Knott's Berry Farm is famous for a few things: The theme park, the fried chicken, and the boysenberry. The boysenberry is a mutant berry hybrid between the raspberry, blackberry, loganberry, and American dewberry. As a result, this freak of nature is incredibly fragile and hard to cultivate, which is why you don't see it in the produce section. And since Knott's (now owned by Smuckers) created it, it's not seen much outside of the famous farm in California and the west coast since they're one of the sole growers of it in the country. Mrs. Knott started making preserves out of them back in the day, which started the company down the road to become the empire it's known for today.
For the past few years, Knott's Berry Farm has thrown the Boysenberry Festival, which is a food festival offering up dozens of weird concoctions made with boysenberries. Sure, you have standard fare like ice cream, cheesecake, pies, putting it in beer and frappucinos, and then there's a giant cinnamon roll/funnel cake hybrid known as the Fun Bun.
But then the chefs started getting creative, like mixing it into a glaze and putting it on burgers, ribs, meatballs, and my favorite: a dipping sauce for deep-fried alligator.
You heard me. A handy list of these and other concoctions can be found here. A few years back I went to an IHOP that somehow had Boysenberry syrup and it was honestly one of the best things I've tasted from there. Way better than the blueberry syrup, it was something completely different and I knew I had to find it again. Knowing there's a entire festival dedicated to it, and usually held around my birthday? I want to make plans to go, STAT.
5) Ninja Turtle Pudding Pies
I actually ate these all the time as a kid, but with the reboots going around and the new Ninja Turtles movies and cartoons being made, I was sure that this would be a shoo-in to come back. If Ecto Cooler, Surge, and Crystal Pepsi can all come back within the same year, surely
If you've never had these pudding pies, you missed out big time. I have no idea if Hostess even makes the regular kind anymore, but basically, imagine instead of the apple pies, it was pudding, and everything was green. I still remember how it tastes, and I would give anything to experience that again. So what if the recipe would be tweaked to fit today's standards, as long as it came back, I'd be happy.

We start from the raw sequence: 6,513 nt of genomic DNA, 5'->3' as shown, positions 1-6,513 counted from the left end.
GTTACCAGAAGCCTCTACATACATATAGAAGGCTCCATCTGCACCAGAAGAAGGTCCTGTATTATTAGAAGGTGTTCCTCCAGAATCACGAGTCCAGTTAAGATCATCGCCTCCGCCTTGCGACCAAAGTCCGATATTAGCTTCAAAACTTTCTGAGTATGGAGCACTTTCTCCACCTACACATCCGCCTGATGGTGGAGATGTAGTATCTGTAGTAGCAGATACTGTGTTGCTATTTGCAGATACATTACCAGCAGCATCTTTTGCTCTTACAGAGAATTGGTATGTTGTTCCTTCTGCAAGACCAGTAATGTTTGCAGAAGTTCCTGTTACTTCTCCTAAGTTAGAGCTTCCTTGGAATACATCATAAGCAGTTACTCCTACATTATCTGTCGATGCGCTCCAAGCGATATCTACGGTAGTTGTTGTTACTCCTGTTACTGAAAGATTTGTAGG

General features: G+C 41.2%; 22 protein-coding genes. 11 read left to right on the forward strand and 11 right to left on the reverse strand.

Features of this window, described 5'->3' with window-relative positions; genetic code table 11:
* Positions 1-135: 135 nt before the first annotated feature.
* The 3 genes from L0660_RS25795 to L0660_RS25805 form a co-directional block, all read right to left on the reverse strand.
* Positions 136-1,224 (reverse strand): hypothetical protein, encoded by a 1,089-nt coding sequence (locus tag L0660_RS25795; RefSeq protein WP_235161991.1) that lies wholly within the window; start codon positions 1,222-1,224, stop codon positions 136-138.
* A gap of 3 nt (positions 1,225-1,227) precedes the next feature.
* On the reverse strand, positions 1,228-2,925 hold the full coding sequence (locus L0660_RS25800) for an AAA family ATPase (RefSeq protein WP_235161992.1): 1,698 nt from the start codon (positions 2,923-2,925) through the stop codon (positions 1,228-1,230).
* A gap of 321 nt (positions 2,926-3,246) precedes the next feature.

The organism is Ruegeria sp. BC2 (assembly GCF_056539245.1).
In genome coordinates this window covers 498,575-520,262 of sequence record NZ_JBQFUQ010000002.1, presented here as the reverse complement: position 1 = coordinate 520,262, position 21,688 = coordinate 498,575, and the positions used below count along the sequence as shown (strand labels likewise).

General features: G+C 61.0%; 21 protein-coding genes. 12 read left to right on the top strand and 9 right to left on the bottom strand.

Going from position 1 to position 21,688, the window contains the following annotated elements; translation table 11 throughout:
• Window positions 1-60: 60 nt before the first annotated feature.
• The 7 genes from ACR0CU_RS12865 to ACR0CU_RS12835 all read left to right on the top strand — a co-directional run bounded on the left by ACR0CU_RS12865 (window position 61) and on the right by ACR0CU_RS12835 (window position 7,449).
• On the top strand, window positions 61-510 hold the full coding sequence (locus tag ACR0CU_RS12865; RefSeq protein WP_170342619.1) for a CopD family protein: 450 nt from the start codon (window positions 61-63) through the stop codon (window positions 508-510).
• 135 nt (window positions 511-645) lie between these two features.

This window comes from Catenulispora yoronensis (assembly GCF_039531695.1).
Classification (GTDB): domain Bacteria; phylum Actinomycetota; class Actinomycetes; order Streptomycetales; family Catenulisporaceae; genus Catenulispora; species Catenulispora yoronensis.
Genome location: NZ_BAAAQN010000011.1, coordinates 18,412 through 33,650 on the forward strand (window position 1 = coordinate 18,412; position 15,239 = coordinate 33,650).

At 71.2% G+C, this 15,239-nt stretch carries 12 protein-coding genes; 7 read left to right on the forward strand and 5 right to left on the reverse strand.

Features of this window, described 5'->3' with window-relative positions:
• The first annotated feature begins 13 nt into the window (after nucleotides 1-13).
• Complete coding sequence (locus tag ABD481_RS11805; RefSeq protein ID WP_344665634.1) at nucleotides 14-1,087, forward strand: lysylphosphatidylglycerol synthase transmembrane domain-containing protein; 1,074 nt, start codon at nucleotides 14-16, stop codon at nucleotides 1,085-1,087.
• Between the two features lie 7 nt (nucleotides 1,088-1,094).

6) Primanti Brothers
This is something that gets on the Travel Channel a bunch, and for good reason. Look how this sandwich looks! It's a sandwich, but with fries in it! How could I not want one?
Essentially, the origin of the sandwiches is that they were made for Pittsburgh truckers who could eat a whole meal while driving. I just love necessity, don't you?
7) Authentic Southern Barbecue
|Rendezvous was just the first example I could think of.|
Specifically ribs, but I won't be picky. I like in New York, so what I see as "Authentic Southern BBQ" isn't really the same as if I went some hole in the wall down south who had been smoking meats since Jim Crow was still a thing.
Again, most of what I see comes from stuff like the Travel Channel, but these places keep getting covered for a reason: They're good! And the great thing about this unlike all of the other places is that not one place is the same, and everyone will argue about what's the best. Call me greedy, but I'd want to try them all before my heart explodes. Or until my heart explodes, whichever comes first.
I hope you enjoyed my bucket list, and if you ever want to help me out, you know where to find me. I don't leave.
Do YOU have a food bucket list? Share it in the comments!